Helping Companies Succeed with Information Technology

One of the most important principles of Lean is to identify your customers and understand what they value.


One of the challenges in measuring, and even defining, IT Value is that IT has three very different “customers” that each has their own, and sometimes conflicting, definition of IT Value.


The primary customers, or consumers, of IT are the internal and external users of IT applications and services. They typically value:



The users of IT Services, however, are not the “economic customers” of IT. The business executives that are responsible for the business capabilities (e.g., business process owners) that the IT applications support and that sponsor IT projects to improve those capabilities are the economic customers of IT. They typically value:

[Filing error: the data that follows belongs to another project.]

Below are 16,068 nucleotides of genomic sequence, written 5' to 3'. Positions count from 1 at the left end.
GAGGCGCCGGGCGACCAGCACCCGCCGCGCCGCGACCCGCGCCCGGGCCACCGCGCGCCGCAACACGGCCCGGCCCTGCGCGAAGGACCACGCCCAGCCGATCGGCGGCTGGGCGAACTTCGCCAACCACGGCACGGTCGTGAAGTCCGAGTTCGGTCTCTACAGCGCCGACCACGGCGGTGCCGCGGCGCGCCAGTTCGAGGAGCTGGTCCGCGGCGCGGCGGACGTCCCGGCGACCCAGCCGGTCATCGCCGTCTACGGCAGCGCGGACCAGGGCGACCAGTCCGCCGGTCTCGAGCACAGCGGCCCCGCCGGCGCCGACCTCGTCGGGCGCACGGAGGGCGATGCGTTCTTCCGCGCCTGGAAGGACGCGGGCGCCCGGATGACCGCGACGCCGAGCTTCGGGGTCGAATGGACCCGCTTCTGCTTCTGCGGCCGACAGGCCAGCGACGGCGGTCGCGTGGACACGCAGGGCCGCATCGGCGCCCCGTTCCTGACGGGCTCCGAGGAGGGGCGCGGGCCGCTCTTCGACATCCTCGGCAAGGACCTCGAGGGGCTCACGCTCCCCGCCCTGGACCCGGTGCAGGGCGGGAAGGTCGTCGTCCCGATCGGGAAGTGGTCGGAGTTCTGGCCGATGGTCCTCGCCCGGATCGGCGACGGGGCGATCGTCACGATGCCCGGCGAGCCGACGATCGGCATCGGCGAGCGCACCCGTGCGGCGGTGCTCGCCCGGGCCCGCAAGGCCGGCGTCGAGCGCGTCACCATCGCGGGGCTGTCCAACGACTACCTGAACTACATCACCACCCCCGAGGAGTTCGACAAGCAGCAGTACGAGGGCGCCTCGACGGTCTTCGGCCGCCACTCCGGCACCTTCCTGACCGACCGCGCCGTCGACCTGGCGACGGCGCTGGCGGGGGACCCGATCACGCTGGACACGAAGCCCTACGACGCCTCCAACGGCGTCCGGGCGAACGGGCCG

The third group of customers of IT are the owners of the business. In the case of a publicly traded company this would be the shareholders of the company, represented by the executive leadership of the company and, ultimately, the Board of Directors. The owners of a company typically value:



Any effort to calculate the Value that an IT organization has delivered has to take into account the unique perspectives of all three of these customer groups.


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